Changes com­ing to re­verse mort­gages

Los Angeles Times - - MARKETPLACE - By Ken­neth R. Har­ney ken­har­ney@earth­ Dis­trib­uted by Wash­ing­ton Post Writ­ers Group.

WASH­ING­TON — In­ter­ested in a re­verse mort­gage with­out a lot of has­sles? Bet­ter get your ap­pli­ca­tion in fast. As of April 27, the fed­eral gov­ern­ment is im­pos­ing a se­ries of ex­ten­sive “fi­nan­cial as­sess­ment” tests that will make ap­ply­ing for a re­verse mort­gage tougher — much like ap­ply­ing for a stan­dard home mort­gage.

Re­verse mort­gages al­ways have been dif­fer­ent: They’re avail­able only to those 62 and older who have eq­uity in their homes that they want to con­vert into cash. There are no re­pay­ments re­quired un­til the bor­rower sells the house, moves out or dies. Loan re­cip­i­ents’ main re­spon­si­bil­i­ties are to keep cur­rent on lo­cal prop­erty taxes, pay haz­ard in­sur­ance pre­mi­ums and keep the place in rea­son­able con­di­tion.

The Fed­eral Hous­ing Ad­min­is­tra­tion has run the dom­i­nant in­sured re­verse mort­gage pro­gram in the coun­try for three decades and has been rel­a­tively easy­go­ing when it comes to un­der­writ­ing. If you qual­i­fied on age and eq­uity, you’ve pretty much had a good shot at get­ting a loan.

But dur­ing the re­ces­sion and mort­gage bust years, thou­sands of bor­row­ers fell into de­fault be­cause they didn’t pay their re­quired prop­erty taxes and haz­ard in­sur­ance pre­mi­ums. On top of that, real es­tate val­ues plunged, pro­duc­ing huge losses on de­faulted and fore­closed prop­er­ties for the FHA. The losses got so se­vere that the Trea­sury Depart­ment had to pro­vide the FHA with a $1.7-bil­lion bailout in 2013, the first since the agency was cre­ated in the 1930s.

All of this led to the dra­matic changes com­ing April 27. Ap­pli­cants are now go­ing to need to demon­strate up­front that they have both the will­ing­ness and the ca­pac­ity to meet their obligations. Re­verse mort­gage lenders are go­ing to pull bor­row­ers’ credit re­ports from the na­tional credit bu­reaus, just as they do with other mort­gages.

Ap­pli­cants are go­ing to have to show that they paid their real es­tate taxes, home­owner as­so­ci­a­tion fees and other prop­erty-re­lated charges on time for at least the last 24 months. They will be asked to pro­duce doc­u­men­ta­tion of their em­ploy­ment sta­tus (if they’re still work­ing), in­come and fi­nan­cial as­sets, as well as un­dergo a “resid­ual in­come” anal­y­sis that ex­am­ines all their monthly ex­penses and cash f low.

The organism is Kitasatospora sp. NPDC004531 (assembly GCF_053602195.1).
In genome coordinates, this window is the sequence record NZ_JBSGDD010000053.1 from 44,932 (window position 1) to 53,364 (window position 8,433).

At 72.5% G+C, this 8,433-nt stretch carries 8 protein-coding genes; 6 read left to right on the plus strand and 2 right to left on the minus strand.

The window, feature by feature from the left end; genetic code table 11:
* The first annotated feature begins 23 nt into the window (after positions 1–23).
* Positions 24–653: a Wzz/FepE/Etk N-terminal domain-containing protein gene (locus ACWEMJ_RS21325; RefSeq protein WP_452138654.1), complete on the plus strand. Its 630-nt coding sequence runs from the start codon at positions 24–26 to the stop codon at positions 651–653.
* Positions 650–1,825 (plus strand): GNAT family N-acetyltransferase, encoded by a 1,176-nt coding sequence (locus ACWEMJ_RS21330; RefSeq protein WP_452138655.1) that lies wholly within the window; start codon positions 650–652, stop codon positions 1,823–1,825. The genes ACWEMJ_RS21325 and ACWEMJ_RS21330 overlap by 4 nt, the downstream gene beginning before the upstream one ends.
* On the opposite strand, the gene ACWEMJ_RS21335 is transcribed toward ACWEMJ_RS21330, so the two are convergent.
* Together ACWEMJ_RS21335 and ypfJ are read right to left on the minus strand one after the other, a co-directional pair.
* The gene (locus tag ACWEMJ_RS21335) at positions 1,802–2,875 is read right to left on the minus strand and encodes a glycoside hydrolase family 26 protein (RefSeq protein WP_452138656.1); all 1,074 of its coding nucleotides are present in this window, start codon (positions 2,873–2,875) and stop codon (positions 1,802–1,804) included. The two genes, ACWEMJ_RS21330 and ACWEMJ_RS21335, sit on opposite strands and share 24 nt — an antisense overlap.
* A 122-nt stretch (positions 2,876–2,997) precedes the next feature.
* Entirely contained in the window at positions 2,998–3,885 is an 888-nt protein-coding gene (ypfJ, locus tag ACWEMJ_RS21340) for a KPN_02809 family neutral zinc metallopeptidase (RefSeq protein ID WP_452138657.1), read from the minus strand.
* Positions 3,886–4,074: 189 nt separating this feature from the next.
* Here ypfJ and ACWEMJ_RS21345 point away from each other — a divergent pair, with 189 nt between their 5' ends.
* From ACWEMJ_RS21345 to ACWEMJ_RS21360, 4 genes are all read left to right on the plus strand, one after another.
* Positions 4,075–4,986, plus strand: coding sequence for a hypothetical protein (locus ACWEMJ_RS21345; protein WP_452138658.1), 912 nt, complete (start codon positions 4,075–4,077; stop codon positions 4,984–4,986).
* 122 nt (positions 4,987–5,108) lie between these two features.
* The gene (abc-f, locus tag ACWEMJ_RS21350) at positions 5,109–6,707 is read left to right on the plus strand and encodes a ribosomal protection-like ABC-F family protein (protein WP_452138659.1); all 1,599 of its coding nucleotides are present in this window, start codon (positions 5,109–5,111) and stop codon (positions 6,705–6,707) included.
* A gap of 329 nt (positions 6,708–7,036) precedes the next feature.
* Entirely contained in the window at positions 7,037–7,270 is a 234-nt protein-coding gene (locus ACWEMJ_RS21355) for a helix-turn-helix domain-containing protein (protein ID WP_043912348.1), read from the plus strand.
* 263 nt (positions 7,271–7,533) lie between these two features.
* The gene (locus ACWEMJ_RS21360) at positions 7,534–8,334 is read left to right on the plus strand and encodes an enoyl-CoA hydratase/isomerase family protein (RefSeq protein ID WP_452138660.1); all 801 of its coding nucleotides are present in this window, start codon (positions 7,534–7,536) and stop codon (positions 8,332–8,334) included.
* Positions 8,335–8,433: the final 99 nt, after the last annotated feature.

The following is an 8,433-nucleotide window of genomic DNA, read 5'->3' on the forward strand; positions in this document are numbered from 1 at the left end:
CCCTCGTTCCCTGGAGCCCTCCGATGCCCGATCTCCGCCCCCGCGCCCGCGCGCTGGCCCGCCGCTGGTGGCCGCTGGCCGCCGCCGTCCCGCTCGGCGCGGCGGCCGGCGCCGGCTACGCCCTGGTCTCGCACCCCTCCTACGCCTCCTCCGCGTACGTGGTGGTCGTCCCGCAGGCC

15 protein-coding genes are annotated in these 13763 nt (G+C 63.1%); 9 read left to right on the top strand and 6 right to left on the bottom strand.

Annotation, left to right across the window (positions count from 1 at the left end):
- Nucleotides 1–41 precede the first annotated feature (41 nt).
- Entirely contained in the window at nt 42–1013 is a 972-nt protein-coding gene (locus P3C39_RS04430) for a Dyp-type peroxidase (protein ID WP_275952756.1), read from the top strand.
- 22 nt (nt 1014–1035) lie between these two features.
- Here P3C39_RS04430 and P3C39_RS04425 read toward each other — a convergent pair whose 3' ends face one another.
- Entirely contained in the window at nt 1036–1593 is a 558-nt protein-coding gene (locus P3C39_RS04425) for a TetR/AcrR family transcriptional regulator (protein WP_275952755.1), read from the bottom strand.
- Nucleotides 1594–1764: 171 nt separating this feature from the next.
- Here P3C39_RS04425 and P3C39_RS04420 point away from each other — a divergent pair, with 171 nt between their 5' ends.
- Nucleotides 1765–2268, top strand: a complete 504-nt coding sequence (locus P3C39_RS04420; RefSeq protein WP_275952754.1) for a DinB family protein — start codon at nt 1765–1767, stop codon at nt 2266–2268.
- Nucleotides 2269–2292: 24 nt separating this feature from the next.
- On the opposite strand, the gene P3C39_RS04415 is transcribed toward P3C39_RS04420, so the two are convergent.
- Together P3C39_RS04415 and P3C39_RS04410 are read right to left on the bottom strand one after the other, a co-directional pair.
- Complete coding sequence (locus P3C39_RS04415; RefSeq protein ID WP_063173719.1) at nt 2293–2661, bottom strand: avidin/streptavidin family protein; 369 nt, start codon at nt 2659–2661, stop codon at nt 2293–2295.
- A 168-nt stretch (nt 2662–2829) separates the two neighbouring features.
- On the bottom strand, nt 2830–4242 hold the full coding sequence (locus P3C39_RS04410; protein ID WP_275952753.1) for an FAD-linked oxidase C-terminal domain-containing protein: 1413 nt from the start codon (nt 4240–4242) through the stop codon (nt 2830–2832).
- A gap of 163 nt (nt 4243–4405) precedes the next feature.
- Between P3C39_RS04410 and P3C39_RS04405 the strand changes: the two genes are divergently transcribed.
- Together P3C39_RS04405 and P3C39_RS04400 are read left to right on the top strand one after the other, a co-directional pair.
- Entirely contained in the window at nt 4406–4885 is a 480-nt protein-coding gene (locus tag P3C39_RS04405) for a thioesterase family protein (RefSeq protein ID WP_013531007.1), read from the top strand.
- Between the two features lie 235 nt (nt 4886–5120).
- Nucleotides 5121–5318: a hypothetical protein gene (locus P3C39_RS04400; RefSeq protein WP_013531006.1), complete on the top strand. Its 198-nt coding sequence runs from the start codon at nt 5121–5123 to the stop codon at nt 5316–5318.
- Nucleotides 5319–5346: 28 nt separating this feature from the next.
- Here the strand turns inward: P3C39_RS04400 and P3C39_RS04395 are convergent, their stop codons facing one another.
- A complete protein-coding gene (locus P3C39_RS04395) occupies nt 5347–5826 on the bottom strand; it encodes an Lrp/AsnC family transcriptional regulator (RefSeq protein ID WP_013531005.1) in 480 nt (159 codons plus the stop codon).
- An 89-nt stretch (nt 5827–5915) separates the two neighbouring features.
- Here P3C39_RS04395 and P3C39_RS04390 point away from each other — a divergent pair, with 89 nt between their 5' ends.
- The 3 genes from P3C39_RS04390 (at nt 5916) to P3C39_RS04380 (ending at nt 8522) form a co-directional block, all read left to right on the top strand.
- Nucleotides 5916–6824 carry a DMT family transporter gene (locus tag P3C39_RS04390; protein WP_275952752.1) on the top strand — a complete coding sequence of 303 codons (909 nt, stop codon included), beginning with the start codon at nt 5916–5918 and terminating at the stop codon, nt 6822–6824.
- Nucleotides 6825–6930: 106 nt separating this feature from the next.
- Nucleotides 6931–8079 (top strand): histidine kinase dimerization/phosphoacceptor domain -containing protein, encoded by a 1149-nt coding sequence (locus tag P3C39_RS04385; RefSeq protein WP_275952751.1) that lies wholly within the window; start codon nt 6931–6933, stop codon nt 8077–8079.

If they get in­ad­e­quate marks on th­ese tests, they may be re­quired to cre­ate a “life ex­pectancy set-aside” — es­sen­tially a re­serve ac­count or es­crow funded wholly or in part from their loan pro­ceeds. For some bor­row­ers, the set-asides may be so sub­stan­tial they’ll be left with min­i­mal cash at closing, mak­ing the en­tire re­verse mort­gage process a waste of ef­fort.

The changes, say re­verse mort­gage in­dus­try ex­perts, will ex­clude po­ten­tially thou­sands of older home­own­ers from ob­tain­ing a re­verse mort­gage, es­pe­cially those who are on the mar­gins eco­nom­i­cally and need the cash to help pay for on­go­ing house­hold ex­penses.

Reza Ja­hangiri, chief ex­ec­u­tive of Amer­i­can Ad­vi­sors Group, the high­est-vol­ume re­verse mort­gage lender, said his com­pany ex­pects a decline in loan ac­tiv­ity of 8% to 10% af­ter the fi­nan­cial as­sess­ment rules take ef­fect. He also ex­pects a coun­ter­vail­ing shift to­ward “main­stream” bor­row­ers who seek to use a re­verse mort­gage as part of their re­tire­ment fi­nan­cial plan­ning, in­clud­ing rais­ing money to pur­chase a new house or to es­tab­lish a flex­i­ble line of credit they can draw from as needed.

Many older Amer­i­cans cur­rently can’t qual­ify for bank home-eq­uity credit lines, he said, but with ad­e­quate credit, in­come and as­sets, can qual­ify for a re­verse mort­gage in the form of a credit line.

Maggie O’Con­nell, who orig­i­nates FHA-in­sured re­verse mort­gages for the Fed­eral Sav­ings Bank from of­fices in Reno and Danville, Calif., says she’s been scram­bling “to get peo­ple in be­fore the dead­line” who might en­counter dif­fi­culty — or be turned off by all the re­quired doc­u­men­ta­tion — un­der the new rules.

Although she may do fewer loans in the short term, O’Con­nell said, in the long term the tougher rules “are prob­a­bly all in all a good thing” be­cause they will pre­vent fi­nan­cially weak bor­row­ers from tak­ing out loans they can’t han­dle and that will even­tu­ally end up in de­fault, “which is bad for them and bad for us.”

Bot­tom line: Tougher credit stan­dards have come to re­verse mort­gages — fi­nally. Be­fore ap­ply­ing, be aware of the types of doc­u­men­ta­tion you’ll need. And when you talk with a lender or fi­nan­cial coun­selor about a re­verse loan, make sure you in­volve the en­tire fam­ily, so every­body knows what you are get­ting into.

Martin Prescott Getty Images

OLDER HOME­OWN­ERS should talk to a fi­nan­cial coun­selor about whether to take out a re­verse mort­gage as part of their re­tire­ment fi­nan­cial plan­ning.

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